Special thanks to Sanjay Khanna for this piece.

Amidst the planetary emergency of climate change, the COVID-19 pandemic is testing modern civilization’s preparedness for shocks across spheres of finance, economics and technology; global, national and regional governance; global and population health; social cohesion and food security. While the vast majority of businesses around the world are today in the throes of the immediate impacts of the pandemic, it is important to state that the consequences of this abrupt global change will reverberate beyond the coming decade, much like the repercussions of the 2007-10 financial crisis.


Continue Reading Unprecedented: Converging Crises | Foresight View

Earlier this summer, several Ontario municipalities established bylaws requiring businesses to ensure masks or face coverings are worn by the public in enclosed public spaces (see our earlier article here). On October 3, 2020, the Ontario government amended the Rules for Areas in Stage 3, O Reg 364/20 (the “amended regulation”), establishing similar requirements for most Ontario businesses, summarized below.

Who Must Wear Masks or Face Coverings?

Generally speaking, businesses and organizations must ensure that anyone located in an indoor area within their premises, or within a vehicle that is operating as part of the business or organization, wears a mask that covers their mouth, nose, and chin.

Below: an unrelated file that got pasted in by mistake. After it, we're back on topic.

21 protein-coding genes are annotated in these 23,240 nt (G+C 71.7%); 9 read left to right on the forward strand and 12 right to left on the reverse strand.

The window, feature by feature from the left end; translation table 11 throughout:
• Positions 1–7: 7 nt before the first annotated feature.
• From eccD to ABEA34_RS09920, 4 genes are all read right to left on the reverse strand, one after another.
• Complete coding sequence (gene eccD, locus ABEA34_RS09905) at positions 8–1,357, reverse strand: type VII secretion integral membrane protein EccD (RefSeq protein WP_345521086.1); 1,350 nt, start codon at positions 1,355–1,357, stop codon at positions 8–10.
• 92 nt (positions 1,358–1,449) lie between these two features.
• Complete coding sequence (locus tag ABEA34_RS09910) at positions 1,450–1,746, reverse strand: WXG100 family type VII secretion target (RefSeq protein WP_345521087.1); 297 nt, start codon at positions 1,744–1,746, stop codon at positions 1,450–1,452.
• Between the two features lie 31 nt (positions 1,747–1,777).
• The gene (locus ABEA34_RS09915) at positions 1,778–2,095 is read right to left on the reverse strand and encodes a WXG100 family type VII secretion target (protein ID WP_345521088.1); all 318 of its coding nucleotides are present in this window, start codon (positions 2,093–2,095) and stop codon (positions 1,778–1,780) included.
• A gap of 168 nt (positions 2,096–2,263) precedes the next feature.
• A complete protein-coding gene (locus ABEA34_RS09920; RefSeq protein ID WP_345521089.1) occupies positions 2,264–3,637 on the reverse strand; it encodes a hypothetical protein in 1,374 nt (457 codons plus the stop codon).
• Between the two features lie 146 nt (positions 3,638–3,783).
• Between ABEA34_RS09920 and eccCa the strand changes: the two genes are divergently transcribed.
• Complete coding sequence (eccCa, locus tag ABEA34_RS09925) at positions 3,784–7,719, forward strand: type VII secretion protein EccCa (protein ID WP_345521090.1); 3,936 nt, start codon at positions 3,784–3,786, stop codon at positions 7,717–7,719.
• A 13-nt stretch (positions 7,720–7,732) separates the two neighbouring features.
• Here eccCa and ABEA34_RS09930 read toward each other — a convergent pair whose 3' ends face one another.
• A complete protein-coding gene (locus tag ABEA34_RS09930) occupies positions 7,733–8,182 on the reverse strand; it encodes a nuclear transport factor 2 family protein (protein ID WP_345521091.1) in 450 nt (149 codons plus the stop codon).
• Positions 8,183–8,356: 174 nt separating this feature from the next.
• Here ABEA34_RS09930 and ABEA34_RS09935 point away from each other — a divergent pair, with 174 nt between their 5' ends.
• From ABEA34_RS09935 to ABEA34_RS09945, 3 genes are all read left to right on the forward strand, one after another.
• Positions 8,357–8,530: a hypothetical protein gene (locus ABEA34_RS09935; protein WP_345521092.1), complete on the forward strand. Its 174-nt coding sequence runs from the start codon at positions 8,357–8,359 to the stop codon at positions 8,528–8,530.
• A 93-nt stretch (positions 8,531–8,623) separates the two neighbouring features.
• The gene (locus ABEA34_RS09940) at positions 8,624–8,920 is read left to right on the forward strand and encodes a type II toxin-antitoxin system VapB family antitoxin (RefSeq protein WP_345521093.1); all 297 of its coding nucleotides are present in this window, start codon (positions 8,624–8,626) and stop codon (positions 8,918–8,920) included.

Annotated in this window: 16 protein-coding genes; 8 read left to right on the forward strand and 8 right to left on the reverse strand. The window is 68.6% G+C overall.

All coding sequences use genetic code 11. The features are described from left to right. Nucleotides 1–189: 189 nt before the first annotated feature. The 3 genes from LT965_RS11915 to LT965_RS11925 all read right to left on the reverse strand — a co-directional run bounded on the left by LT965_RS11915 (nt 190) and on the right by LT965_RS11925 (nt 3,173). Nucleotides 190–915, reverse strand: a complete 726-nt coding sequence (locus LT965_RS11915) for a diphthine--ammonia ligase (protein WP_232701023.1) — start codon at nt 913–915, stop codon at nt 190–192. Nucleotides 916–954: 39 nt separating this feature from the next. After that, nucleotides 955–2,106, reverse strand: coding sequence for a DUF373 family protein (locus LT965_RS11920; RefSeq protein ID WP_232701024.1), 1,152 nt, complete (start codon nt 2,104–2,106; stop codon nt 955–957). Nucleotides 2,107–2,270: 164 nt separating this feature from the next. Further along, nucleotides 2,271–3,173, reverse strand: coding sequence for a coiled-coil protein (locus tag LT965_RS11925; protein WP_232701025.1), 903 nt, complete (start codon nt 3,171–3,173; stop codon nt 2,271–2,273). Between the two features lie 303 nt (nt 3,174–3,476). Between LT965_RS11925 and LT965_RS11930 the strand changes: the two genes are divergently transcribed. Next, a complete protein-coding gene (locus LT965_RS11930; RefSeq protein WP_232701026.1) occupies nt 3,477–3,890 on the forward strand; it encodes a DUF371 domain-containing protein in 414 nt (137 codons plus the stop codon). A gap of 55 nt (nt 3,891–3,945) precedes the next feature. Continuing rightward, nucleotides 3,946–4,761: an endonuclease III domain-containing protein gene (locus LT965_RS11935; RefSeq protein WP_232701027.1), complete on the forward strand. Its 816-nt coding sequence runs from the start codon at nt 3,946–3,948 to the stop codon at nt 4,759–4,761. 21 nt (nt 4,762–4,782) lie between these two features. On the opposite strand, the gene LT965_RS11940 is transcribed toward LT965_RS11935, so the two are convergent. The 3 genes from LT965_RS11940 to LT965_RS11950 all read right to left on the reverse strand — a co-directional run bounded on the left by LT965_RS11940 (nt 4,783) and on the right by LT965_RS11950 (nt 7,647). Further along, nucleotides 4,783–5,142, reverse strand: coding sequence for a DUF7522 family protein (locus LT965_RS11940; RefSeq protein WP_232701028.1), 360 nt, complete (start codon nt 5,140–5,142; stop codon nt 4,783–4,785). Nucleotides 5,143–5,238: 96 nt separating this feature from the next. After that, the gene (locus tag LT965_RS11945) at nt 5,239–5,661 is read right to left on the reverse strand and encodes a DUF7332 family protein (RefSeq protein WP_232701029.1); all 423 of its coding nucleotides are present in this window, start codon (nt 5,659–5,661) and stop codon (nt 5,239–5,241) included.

Continue Reading Ontario Amends Mask and Face Covering Requirements for Businesses

The Ontario Government now requires most Ontario businesses and organizations to implement a workplace screening tool that requires staff members and essential visitors to complete a medical questionnaire before entering the workplace each day. This new requirement is established under the Reopening Ontario (A Flexible Response to COVID-19) Act, 2020 and became effective on September 26, 2020.
Continue Reading New COVID-19 Workplace Screening Requirements for Ontario Businesses

After almost six months of school closures across Ontario due to the COVID-19 pandemic, school is now back in session for most students. The provincial government’s education model includes a voluntary back-to-school regime that provides parents and students with the option to engage in online learning from home or to have children physically attend at school. With recent cases of COVID-19 on the rise this fall, outlined below is a summary of what employers should be aware of regarding their obligations to accommodate employees with children that are not attending in-person school or childcare.[1]
Continue Reading Back to School: An Employer’s Obligations to its Parental Employees

The Ontario Government amended a previous regulation to extend deemed infectious disease emergency leave (“IDEL”) under the Employment Standards Act, 2000 (the “ESA”) until January 2, 2021.

This is an update to our previous blog post, Ontario Files New ESA Regulation Affecting COVID-19-Related Leaves, Temporary Layoffs & Constructive Dismissals, where, on May 29, 2020, the Ontario Government filed a new regulation changing the rules regarding employee eligibility for IDEL, temporary layoffs and constructive dismissals under the ESA. The regulation retroactively “deems” non-union employees who were not performing their duties, working reduced hours, or receiving reduced wages (at the employer’s behest) to be on IDEL.

Previously, the regulation dealt with the time period beginning March 1, 2020 and ending “six weeks after the declared emergency ends.” The Government has called this the “COVID-19 Period.” However, the Ontario Government has now extended this “COVID-19 Period” to January 2, 2021.